U.S. activist Linda Sarsour speaks in Winnipeg despite mayor’s request
Social justice activist Linda Sarsour went ahead with her talk in Winnipeg Friday, despite calls from the city’s mayor that she be prevented from speaking.
“I’ve been targeted by the son of the president of the United States of America, so I think I can take a little mayor from Winnipeg.” Sarsour said.
The American political activist was one of three key speakers at the event called “Sorry, Not Sorry: Unapologetically Working for Social Justice,” hosted by the Social Planning Council of Winnipeg and the Canadian Muslim Women’s Institute.
Many people, including Winnipeg mayor Brian Bowman, called for her to be disinvited over a history of comments some say are anti-Semitic.
Sarsour is a vocal advocate against Islamophobia and in support of Palestinian rights. She has been at the forefront of many social movements, including the 2017 Women’s March in Washington, D.C.
“Mayor Bowman made a respectful request to the Social Planning Council of Winnipeg to remove Linda Sarsour as a panelist and continues to stand by that request,” read a statement issued to CTV Winnipeg from the Office of the Mayor.
“Many in Winnipeg feel targeted by the hateful comments and rhetoric of Linda Sarsour, and Mayor Bowman feels strongly that Winnipeg residents should not feel targeted simply for being who they are,” the statement goes on.
Heather Stefanson, Deputy Premier of Manitoba, agreed with Bowman’s decision, denouncing Sarsour’s appearance on Twitter.
“It is never acceptable to allow for the willful promotion of hatred; it is unconscionable to provide a platform to such a divisive speaker while senseless acts of hatred, violence, and brazen anti-Semitism continue to afflict our neighbours,” Stefanson wrote.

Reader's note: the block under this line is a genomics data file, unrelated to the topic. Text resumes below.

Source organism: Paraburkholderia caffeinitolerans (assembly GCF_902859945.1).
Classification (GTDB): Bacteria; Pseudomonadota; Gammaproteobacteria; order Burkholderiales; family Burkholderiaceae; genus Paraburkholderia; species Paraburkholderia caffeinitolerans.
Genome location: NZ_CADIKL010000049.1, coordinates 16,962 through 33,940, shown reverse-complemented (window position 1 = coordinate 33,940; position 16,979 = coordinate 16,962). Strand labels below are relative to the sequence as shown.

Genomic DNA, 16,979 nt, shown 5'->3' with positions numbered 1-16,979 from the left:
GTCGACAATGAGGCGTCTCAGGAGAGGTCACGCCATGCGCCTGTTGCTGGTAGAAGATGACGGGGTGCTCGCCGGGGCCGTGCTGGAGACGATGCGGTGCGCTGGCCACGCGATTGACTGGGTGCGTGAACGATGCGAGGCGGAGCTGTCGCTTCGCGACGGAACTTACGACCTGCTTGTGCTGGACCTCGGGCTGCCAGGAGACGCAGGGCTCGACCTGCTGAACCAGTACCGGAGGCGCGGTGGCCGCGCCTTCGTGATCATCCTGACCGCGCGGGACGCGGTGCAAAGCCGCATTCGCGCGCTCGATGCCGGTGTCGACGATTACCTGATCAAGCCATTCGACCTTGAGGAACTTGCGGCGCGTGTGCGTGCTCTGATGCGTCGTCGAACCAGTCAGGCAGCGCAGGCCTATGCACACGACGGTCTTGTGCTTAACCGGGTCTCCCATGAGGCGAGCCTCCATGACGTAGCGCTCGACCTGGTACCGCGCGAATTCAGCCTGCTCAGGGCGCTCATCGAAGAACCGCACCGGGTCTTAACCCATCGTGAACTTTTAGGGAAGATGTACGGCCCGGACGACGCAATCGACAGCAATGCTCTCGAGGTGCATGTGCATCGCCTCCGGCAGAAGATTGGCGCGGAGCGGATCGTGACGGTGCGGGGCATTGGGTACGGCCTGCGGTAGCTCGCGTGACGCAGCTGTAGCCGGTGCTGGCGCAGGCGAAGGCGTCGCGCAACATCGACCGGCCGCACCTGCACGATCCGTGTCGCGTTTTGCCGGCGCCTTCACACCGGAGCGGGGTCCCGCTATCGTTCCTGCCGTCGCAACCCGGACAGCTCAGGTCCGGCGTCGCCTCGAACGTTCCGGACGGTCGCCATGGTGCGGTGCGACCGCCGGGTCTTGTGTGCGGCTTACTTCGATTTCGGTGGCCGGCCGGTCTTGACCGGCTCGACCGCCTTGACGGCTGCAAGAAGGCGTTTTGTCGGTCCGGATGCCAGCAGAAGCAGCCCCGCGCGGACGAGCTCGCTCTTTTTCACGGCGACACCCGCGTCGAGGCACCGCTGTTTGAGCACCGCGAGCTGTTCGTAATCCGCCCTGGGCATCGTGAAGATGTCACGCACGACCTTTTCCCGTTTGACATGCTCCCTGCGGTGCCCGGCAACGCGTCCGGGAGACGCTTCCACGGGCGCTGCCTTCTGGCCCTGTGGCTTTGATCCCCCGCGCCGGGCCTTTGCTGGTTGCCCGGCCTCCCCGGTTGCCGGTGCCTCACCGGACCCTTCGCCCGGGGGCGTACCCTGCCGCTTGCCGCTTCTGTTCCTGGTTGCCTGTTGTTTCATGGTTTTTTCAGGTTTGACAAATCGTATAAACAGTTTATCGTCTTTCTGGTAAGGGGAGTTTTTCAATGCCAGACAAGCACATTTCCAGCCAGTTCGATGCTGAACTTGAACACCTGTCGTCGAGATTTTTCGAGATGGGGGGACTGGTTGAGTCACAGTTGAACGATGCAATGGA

During a press conference Friday, Sarsour said that although she was shocked by Bowman’s comments.
“I thought I was being invited to a democratic country where the Canadian people enjoy freedom of speech and want to afford it to everyone and I was quite shocked that a mayor would be denouncing a person he does not know,” she said.
“This event tonight is about let’s agree to disagree—and I hold particular views as a Palestinian-American and I should be afford to hold those views.”
Sarsour also encouraged Bowman to engage in conversation with Winnipeg’s Palestinian community.
Protesters gathered outside the event in opposition to Sarsour’s appearance.
“It mainly divides the community, it does not unite the community, and that's the main message. We don’t want hate speech here,” said protester Richard Weiss.
Sarsour did have some support from the Jewish community. During the press conference, Harold Shuster of Independent Jewish Voices spoke in support of the activist.
“On Tuesday, Mayor Bowman condemned Sarsour for attacking the foundation of Israel’s right to exist, suggesting this and other supposed transgressions to be a sign of her anti-Semitic views and hate,” said Shuster.
“Memo to Brian Bowman: Sarsour is a Palestinian whose land is currently being occupied and actively colonized by an Israeli state that discriminates against her by law. Is it any wonder why anyone, let alone a Palestinian, might challenge the nature of such a state?”
Following a deadly shooting inside a synagogue near San Diego Saturday, Sarsour took to Twitter to stand in solidarity with the Jewish community.
“Of course killing Jewish worshippers on the last day of Passover is a hate crime,” she wrote.
“Can’t find the right words but hope our Jewish family knows we stand with them in these dark moments and always.”